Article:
Nancy Anisfield May 14, 2014
My Mountain Grouse
Gunning the Ruffed, Blue and Franklin grouse in the wild mountains of Idaho
Walkabout Press LLC 2013
140 pages, hardcover
Upland Almanac publisher John Gosselin opens this collection by introducing us to Craig Kulchak and his dedication to upland hunting. Readers then find the book structured something like a song, with each “verse” giving a brief geographic and historical refrain about the mountains in which Kulchak hunts (and has hunted for over 30 years) – the Boise Mountains, Mountains of Cascade, Mountains of McCall, and the Tetons. Kulchak, his setters, and often his sons then take us in search of Ruffed, Blue and Franklin grouse.
His tales are assembled by date, with hunts from 1981 to 2007. Recurring melodies play throughout – the tenacity of the old Land Rover, the Oreo cookies shared with his Ryman setter, treed grouse granted safety, and other characteristic touches. Set in charming contrast to the precision of his accounts are hazy black and white photos and loose, energetic sketches taken from his gun diary.
The beauty of this book lies in Kulchak’s skill in describing the moment. He has an exceptional knack for evoking the landscape’s sensory elements and the actions of a dog at work and a grouse flushing. This ability to draw readers into the moment is his gift to us.
An example: “As we moved down the game trail, it opened up to the hog-back stretch that brakes off steeply on both sides, then terraces and drops off to the valley below. Briar was working like a dream and tacked purposefully back and forth to the left side of the trail. There were patches of alder and fir in the open park of sage, the temperature in the mid-seventies with the sky a bright sapphire blue and not a cloud for miles.” The book may be titled My Mountain Grouse, but because the reader can be so easily immersed in each recollection, it becomes our mountain grouse as well.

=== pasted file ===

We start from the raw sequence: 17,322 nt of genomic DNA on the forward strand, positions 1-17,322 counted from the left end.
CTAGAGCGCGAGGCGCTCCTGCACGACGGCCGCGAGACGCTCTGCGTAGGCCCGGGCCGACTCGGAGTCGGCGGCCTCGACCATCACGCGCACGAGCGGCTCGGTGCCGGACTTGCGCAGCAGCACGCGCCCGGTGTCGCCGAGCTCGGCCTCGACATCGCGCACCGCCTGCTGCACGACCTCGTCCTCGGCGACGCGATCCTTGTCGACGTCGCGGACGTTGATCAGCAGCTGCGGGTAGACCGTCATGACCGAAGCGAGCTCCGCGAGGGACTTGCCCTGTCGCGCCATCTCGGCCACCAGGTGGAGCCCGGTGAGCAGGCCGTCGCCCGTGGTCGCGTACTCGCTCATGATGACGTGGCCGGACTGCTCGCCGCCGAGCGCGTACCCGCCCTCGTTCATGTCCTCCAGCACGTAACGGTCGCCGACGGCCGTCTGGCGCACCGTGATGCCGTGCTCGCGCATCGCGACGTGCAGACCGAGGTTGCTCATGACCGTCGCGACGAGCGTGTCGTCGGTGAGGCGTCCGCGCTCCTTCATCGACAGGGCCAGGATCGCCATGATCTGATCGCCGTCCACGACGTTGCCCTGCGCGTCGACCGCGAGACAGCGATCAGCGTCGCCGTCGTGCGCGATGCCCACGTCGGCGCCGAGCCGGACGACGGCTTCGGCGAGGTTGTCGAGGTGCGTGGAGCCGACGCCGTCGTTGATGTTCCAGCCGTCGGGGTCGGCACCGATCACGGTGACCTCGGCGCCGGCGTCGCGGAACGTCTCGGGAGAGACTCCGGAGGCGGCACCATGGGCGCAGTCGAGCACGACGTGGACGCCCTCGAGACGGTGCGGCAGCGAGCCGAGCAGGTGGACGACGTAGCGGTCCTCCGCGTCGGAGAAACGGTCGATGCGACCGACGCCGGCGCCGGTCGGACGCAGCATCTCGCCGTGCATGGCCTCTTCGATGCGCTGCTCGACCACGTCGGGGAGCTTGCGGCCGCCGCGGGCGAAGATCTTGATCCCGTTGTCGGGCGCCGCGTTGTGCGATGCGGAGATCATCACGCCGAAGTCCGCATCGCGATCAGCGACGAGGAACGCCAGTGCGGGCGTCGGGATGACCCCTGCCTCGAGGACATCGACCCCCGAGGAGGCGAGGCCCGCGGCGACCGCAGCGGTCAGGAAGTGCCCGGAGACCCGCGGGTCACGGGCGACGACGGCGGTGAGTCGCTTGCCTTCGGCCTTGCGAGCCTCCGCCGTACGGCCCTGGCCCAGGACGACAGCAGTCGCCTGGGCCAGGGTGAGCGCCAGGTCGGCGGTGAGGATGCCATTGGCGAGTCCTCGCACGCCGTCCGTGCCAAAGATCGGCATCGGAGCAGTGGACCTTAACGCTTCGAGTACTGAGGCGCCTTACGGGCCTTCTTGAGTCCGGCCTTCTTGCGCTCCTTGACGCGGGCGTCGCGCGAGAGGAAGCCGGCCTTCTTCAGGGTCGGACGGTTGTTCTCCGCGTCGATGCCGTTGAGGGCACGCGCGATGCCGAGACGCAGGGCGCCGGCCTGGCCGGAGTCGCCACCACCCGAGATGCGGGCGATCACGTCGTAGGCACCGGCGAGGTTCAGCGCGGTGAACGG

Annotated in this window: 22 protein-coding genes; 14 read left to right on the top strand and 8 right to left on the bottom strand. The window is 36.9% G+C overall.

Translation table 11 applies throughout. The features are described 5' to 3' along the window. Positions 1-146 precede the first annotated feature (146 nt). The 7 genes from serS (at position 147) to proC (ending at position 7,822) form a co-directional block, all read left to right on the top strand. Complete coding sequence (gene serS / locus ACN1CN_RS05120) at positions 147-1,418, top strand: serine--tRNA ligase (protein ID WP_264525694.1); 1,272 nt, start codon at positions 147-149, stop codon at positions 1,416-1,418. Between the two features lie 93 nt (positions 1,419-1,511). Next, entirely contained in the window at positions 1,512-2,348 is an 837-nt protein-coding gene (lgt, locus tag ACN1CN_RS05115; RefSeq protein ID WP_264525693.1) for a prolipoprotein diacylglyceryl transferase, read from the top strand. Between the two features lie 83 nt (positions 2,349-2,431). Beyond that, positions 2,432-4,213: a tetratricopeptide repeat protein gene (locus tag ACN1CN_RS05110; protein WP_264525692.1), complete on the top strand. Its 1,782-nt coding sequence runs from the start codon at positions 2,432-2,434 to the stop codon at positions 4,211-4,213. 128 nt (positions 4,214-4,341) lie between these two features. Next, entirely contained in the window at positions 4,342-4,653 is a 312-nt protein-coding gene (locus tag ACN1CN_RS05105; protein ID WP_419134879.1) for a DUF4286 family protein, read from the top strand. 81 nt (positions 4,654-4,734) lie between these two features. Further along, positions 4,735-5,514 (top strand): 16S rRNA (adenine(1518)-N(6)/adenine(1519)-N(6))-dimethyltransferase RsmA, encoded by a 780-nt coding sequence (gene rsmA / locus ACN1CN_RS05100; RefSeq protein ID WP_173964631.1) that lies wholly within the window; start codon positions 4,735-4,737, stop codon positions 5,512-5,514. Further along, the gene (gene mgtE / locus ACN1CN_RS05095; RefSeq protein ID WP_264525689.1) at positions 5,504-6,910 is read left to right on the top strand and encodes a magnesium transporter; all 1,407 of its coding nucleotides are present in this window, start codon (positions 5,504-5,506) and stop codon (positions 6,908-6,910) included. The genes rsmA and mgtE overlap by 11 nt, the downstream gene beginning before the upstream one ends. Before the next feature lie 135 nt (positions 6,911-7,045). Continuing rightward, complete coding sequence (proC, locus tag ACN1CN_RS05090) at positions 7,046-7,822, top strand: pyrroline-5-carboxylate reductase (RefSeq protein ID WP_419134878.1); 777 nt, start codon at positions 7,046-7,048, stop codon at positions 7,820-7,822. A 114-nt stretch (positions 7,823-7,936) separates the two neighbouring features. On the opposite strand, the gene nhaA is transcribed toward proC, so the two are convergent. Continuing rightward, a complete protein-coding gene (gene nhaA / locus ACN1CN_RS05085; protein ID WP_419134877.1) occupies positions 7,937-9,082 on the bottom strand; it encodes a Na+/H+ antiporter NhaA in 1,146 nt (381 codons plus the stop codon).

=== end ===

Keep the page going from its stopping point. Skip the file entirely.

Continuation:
No particular momentum or narrative builds this collection to climax, and the early chapters have a pattern that becomes fairly predictable until subsequent chapters start offering more diverse content. Then he relates encounters with elk and moose, fishing anecdotes, and stories of working with a film crew and his sons’ discovering upland hunting.
Kulchak’s Epilogue is subtitled “Reflections of an Upland Life,” but it really just focuses on his dogs. Readers like myself might find themselves looking for conclusions about the different grouse or this type of mountain hunting or what he learned there over the years. Nevertheless, subtle reflections are embedded throughout the book, as when he writes in the Tetons section:
“The Sun was beginning to fade and the air had begun to chill, when Briar and I came across a lone, massive boulder, gray, black, and sage. We stopped to rest and I felt a sense of wanting to linger and explore more of the secrets this land had to offer. In the distance, I heard the Herd Bull bugle. Perhaps another time.”
anisfield hunting dog photography